When the Movement assumed power in 1986, Ssekandi first served as lead counsel of the inquiry into violation of human rights that happened in Uganda between 1962-1968, before joining the political fray as Bukoto central Constituent Assembly delegate.

He chaired the Legal and Parliamentary affairs committee, before chairing the Committee of Rules, Privileges and discipline, the known stages those who eventually attain the highest seat in the house go through. In August 1998, he became deputy Speaker of Parliament.

Besides his acumen and capacity to deliver perfectly, Ssekandi is quick and effective in politics of regional balance, being a Muganda.
His politeness, courteousness and impartiality are qualities that have endeared him to many, earning him immense respect in the house.

Ssekandi believes in compromise and consensus, one of the reasons he won the confidence of the Members of Parliament and ended up being elected Speaker unopposed.

These qualities, one can argue, put him in a suitable position of handling the country, at a time when national reconciliation and unity are coveted items. With the war in the north failing to end by use of weapons, the man’s peacemaking and reconciliatory qualities may appear invaluable.

“Many MPs like him,” says one MP. “He is cool-headed and handles every one with equal measure. Mps always flock in when he is chairing the sittings.”

After he had become speaker, one of the papers said this of him, “Ssekandi from his views through the years, believes that the Movement is not a club of saints. He believes it is a progressive entity that, despite its imperfections, has manifested good will and capacity to transform Uganda from a mess to a marvel to toast about.

He is a self-professed Movementist and he is widely acclaimed as one of the most sober ones who embrace a clear head approach to Ugandan politics, applauding its achievements and calling for caution when shortcomings arise.”

Perhaps the most striking thing here is, that Ssekandi’s strongest points might be his very undoing. The fact that he makes the most appropriate person for Speaker, unbiased and showing no obvious loyalties to any party, is the very reason he very easily ends up neither here nor there.

Now in the multiparty setting we are entering, one needs to be either here or there. This puts Ssekandi at least while still Speaker, in a difficult situation, especially when contenders are already positioning themselves, in the Movement and the different parties locally and nationally.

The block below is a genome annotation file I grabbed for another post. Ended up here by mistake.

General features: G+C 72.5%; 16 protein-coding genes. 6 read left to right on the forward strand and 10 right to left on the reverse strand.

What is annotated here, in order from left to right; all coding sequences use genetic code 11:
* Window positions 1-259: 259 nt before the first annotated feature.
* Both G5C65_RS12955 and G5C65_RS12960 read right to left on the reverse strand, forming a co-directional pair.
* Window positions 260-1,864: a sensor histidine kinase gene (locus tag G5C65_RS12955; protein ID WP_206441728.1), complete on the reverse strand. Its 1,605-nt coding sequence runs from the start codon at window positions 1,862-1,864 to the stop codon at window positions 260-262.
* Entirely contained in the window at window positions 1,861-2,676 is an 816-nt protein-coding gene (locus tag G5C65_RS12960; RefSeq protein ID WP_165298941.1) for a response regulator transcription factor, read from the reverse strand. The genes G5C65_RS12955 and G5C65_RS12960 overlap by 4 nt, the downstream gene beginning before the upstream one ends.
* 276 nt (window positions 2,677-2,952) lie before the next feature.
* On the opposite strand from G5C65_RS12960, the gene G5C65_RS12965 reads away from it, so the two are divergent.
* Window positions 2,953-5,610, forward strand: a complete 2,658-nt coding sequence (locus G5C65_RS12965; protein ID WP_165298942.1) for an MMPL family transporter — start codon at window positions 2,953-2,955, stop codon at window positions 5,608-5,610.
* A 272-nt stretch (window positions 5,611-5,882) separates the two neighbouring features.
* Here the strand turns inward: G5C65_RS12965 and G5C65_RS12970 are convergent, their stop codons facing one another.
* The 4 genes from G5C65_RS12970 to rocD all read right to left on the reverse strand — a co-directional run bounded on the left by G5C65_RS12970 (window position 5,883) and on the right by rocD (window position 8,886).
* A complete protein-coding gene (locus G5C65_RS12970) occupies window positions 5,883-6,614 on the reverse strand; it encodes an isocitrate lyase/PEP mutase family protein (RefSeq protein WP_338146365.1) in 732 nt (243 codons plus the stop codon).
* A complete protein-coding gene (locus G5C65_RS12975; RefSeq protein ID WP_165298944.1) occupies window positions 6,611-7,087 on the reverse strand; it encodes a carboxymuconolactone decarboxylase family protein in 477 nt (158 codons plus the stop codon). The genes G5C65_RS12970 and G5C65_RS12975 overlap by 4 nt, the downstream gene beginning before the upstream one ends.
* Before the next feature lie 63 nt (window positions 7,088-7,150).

But then again, one should not sneer at the surprising possibility of him emerging on the nomination list for the Movement Presidency.

Internal affairs minister Ruhakana Rugunda says: “He is one of our very senior leaders in government, heads one of the arms of state and conducs his work very satisfactorily. In my view, he is one of the people to take seriously when looking for our potential candidates.”

So if Museveni, the Movement’s boss hesitated to offer himself, it is not hard to imagine any one nominating Ssekandi.

“Ssekandi is tolerant, down to earth and patient,” says another MP. “He handles all people the same –– politely, unlike his predecessors who were stern and would even blast some Mps and never allow certain ones to contribute to debate.”

Ssekandi has almost all the qualities of a president. He is articulate, with an independent mind and has the capacity to withstand pressure from Movement extremists to do what he believes is good and fair. He is endowed with the ability to get on well with both multipartyists and movementists and keeps his head when all others around are losing theirs. That is Ssekandi.

FACTFILE

  • Born January 19, 1943 in Masaka district.

  • Resident State Attorney in Mbale, (1969-1972).

  • Went into private practice, Ssekandi and Co. Advocates (1972-1973.

  • Lecturer, Law Development Centre (LDC) (1973).

  • Ag. Director, LDC (1978-1979)
  • Lead counsel, Commission of Inquiry into Violations of Human Rights (1986-1993).

  • CA Delegate (1994-1995).

  • MP Bukoto West constituency (1996- todate).

  • Deputy Speaker of Parliament (1998-2001).

  • Speaker of Parliament (2001-todate
  • Ssekandi in third seat: Will he jump up high?